Sexing of Offspring
After collecting eggs, we stored them in a cooler at 4℃ for a maximum of seven days before transferring them to an incubator at 37.5℃ at 58% relative humidity for four days. The incubated eggs were then removed and frozen at -50℃. While some suggest that sexing unincubated eggs is a better method of detecting primary sex ratios (Klein et al., 2003), there have been questions about whether contamination with maternal granulosa cells may influence the results (Arnold et al. 2003a). We opted to incubate for four days, as we have in previous studies, because this provided ample embryonic tissue for DNA extraction (Gam et al. 2011, Pinson et al. 2015). A total of 332 eggs from control females and 187 eggs from females on the experimental diet were fertile, and embryos were collected from these eggs. The remaining 164 eggs from control females and 125 eggs from females on the experimental diet were infertile and did not yield embryonic material for sexing.
To extract DNA from embryos, we used a standard salt extraction according to procedures described in Lambert et al. (2000). While eggs were still frozen, we removed their eggshells and weighed out 10–20mg of embryonic tissue. DNA amplification was focused around the CHD-1 alleles to visualize male and female sex chromosomes (Fridolfsson and Ellegren 1999). PCR primers and reaction concentrations were the same as specified in Pinson et al. (2015). Reaction times and temperatures were as described in Fridolfsson and Ellegren (1999). Primers used were 2550F (5'-GTTACTGATTCGTCTACGAGA-3') and 2718R (5'-ATTGAAATGATCCAGTGCTTG-3'). PCR products were visualized utilizing ethidium bromide staining of a 3% agarose gel. Male products presented as a single band while female products presented as two bands. Eggs for which there was no evidence of embryonic development were deemed to be infertile.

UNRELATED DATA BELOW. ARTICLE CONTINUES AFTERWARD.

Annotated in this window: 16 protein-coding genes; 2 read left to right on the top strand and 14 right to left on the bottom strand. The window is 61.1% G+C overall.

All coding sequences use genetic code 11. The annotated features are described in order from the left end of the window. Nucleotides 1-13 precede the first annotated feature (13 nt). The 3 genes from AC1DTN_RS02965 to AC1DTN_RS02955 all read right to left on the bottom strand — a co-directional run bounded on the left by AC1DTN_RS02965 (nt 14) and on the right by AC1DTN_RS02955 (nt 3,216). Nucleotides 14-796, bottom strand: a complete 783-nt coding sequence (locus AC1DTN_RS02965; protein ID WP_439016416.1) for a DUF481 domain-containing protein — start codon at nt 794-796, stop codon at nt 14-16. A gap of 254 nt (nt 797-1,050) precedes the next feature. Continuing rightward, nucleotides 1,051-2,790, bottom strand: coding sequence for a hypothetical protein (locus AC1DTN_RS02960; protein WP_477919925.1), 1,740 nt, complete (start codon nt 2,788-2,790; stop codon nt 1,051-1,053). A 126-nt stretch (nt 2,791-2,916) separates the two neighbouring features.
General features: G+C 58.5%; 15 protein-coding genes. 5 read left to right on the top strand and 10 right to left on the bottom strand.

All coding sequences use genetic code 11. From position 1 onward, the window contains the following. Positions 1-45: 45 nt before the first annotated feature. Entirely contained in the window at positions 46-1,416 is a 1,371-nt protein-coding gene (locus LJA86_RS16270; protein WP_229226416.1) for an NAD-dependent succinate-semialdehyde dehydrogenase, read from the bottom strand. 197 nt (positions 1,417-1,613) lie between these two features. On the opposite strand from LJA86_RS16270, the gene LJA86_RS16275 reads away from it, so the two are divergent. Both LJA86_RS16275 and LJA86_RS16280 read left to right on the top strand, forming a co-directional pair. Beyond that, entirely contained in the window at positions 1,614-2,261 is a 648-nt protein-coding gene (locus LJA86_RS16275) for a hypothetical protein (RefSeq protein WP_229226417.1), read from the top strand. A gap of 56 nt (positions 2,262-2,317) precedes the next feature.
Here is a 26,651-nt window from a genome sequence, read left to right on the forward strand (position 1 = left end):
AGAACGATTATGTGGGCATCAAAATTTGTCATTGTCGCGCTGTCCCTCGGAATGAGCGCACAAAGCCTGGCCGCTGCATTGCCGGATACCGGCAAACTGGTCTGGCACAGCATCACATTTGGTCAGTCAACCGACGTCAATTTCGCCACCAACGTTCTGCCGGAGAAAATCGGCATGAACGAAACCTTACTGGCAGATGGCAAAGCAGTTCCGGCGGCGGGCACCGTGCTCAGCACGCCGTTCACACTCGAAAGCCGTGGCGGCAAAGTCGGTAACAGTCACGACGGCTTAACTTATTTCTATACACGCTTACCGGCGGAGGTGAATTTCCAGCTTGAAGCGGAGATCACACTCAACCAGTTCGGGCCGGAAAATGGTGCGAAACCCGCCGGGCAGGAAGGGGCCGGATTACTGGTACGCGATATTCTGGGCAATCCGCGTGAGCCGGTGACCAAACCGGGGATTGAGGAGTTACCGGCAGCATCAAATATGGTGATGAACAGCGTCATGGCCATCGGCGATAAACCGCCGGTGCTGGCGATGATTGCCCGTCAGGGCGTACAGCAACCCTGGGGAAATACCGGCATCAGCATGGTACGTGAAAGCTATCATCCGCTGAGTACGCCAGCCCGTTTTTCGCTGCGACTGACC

To test whether the treatment influenced the sex ratio of embryos produced by females, embryos were coded as “1” for female and “0” for male. We then conducted a generalized linear mixed effects model, including dietary treatment, the change in weight, the log-transformed value of initial weight, and the interactions of these variables as fixed factors and female ID as a random effect. We conducted a similar analysis to test the effects of treatment on whether the eggs laid were fertile (fertile eggs were coded as “1” while infertile eggs were coded as “0”), and whether an egg was laid on a given day, since quail generally lay one egg per day (egg laid was coded as “1” while egg not laid was coded as “0”). Because quail in our population occasionally lay more than one egg per day, we also tested whether treatment influenced the incidence of double eggs using a logistic regression analysis; females that laid 2 eggs in one day were coded as “1” and females that did not were coded as “0”. Next, we tested whether the initial weight and/or change in weight of the females was related to the number of eggs they laid using general linear models.
We tested whether female body weights were different between the two treatment groups at the beginning and the end of the experiment using a repeated measures ANOVA. The residuals of the initial and final weights were both non-normally distributed based on Shapiro-Wilks tests and needed to be log-transformed for analysis. We also tested whether treatment influenced the change in weight over the duration of the experiment using a general linear model with dietary treatment as the predictor variable and change in weight as the dependent variable.
Differences were considered significant at p < 0.05 and results are reported below with means ± standard deviations. Statistical analyses were carried out using RStudio (version 4.2.1), using the lmer package for sex ratio analyses.
National Science Foundation, Award: 1456442